Image credit: Sidechat & Yik Yak logos, image via TechCrunch
Sidechat, the anonymous posting platform that started blowing up last year on college campuses, appears to have acquired a rival anonymous social platform, Yik Yak. While you may remember Yik Yak’s troubles from years past, when bullying and harassment ultimately led to an ignominious exit in the form of an acquisition by Square, the gossip app relaunched under new Nashville-based ownership in 2021 and promised improved moderation.
But now Yik Yak’s app has been re-released under the same App Store developer account as Sidechat — Flower Ave. It had originally been released under its own name, Yik Yak, Inc. (The first version under the original founders was Yik Yak LLC).
In addition, Sidechat’s users complain in App Store reviews about the forced migration from one app to another.
“Bring back Yikyak,” says one review, noting that they received an update alerting them that their “crew is moving,” which pointed them to Sidechat’s app. Several reviews also complain that Yik Yak had been anonymous, but Sidechat asked for students’ school emails in order to participate.
“Yikyak merger with side chat is the worst decision,” lamented another reviewer, adding that Yik Yak had been available to everyone, not just college students. Plus, the reviewer says, everyone is worried about the merger because their account information will now be tied to their school.
Oddly enough, not all Yik Yak users have been pressured to migrate. As other App Store reviews noted, Yik Yak still operates in some markets but not others. In fact, we were able to log into Yik Yak in our community when we tested the app today — and have yet to receive a push to move to Sidechat.
It may be that Sidechat is selectively pushing users located on or near universities and college campuses to migrate, as that is its core demographic.
The interesting thing about this M&A event – which we hear is more akin to an acqui-hire than some kind of big exit – is that the founders of both companies have tried to remain anonymous. Yik Yak previously declined to answer questions about its relaunch. And even when Sidechat was profiled by The New York Times, Sidechat only responded to press inquiries from a generic email. Dozens of student ambassadors for the app had also declined to respond to or ignored the newspaper’s inquiries.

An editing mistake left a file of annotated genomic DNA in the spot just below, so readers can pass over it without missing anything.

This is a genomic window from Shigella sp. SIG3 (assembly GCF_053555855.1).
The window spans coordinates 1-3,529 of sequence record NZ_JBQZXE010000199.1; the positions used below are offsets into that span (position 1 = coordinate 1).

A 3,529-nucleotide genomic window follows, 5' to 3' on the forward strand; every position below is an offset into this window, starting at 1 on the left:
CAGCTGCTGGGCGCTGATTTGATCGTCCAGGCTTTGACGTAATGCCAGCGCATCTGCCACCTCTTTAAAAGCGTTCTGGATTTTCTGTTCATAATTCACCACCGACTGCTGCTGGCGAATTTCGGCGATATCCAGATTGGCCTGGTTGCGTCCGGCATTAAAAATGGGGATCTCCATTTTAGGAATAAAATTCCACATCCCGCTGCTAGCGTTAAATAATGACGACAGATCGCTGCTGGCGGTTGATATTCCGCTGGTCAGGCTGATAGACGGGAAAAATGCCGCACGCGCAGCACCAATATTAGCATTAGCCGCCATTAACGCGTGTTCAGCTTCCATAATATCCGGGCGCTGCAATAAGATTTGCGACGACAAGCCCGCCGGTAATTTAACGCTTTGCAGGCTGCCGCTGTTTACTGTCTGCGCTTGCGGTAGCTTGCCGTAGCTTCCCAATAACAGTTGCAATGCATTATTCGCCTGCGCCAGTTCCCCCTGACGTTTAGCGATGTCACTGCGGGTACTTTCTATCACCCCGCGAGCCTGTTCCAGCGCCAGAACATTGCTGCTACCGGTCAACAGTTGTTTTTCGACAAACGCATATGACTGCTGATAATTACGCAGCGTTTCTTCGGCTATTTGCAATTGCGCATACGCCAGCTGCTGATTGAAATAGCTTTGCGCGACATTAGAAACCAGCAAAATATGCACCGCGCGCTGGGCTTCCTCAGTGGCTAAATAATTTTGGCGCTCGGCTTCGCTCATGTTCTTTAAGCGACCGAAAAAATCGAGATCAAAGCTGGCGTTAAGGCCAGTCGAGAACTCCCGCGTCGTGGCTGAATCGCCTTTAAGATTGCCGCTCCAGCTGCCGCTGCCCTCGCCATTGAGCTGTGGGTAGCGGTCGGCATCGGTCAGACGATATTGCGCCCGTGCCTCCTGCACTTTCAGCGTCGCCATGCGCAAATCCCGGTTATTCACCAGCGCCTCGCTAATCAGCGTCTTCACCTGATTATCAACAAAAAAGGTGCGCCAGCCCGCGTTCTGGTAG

However, an SEC filing for Sidechat’s parent company, Flower Ave., points to the involvement of former Snap engineer Sebastian Gil and former Snap product designer Chamal Samaranayake. According to the filing, the company raised north of $10 million last summer, shortly after being written up by various university presses, such as The Harvard Crimson and The Tufts Daily. Recently, Sidechat was covered by Annenberg Media, a paper funded by the USC Annenberg School for Communication and Journalism. Some of the papers highlighted student concerns about Sidechat’s moderation capabilities and overall influence on campus.
When asked, Sidechat’s founders also declined to be interviewed for these articles.
Our phone calls, emails and other inquiries to Yik Yak, Sidechat and its founders have not been returned.
But there are plenty of complaints on social media about the merger from less than satisfied users.
According to app store intelligence firm data.ai, Yik Yak’s app changed the name of its publisher from Yik Yak Inc. to Flower Avenue Inc. on 28 February 2023.
The company tells us that the new Yik Yak has seen approximately 3.5 million installs since its relaunch in August 2021. The highest ranking it ever received was the day after its relaunch, when it briefly became the #1 overall app on the US App Store. Today, it no longer ranks in the overall lists, but is No. 89 in social networks.
Sidechat, meanwhile, had just north of 180,000 lifetime installs, making it the smaller of the two apps. (But maybe the one with more track!). Its highest rank was #30 in the US social network category, which was achieved in November 2022.
The merger makes sense given that both Sidechat and Yik Yak share a similar purpose of connecting people anonymously, although Sidechat has focused more on college student gossip.
But remaining anonymous when asking others to trust your platform is an odd choice for these companies — and one that appears to be backfiring. Because users don’t know who runs Sidechat or what their values are, they hesitate to even give the company their email, it seems.
Sarah Perez can be reached by email at email@example.com and Signal (415) 234-3994.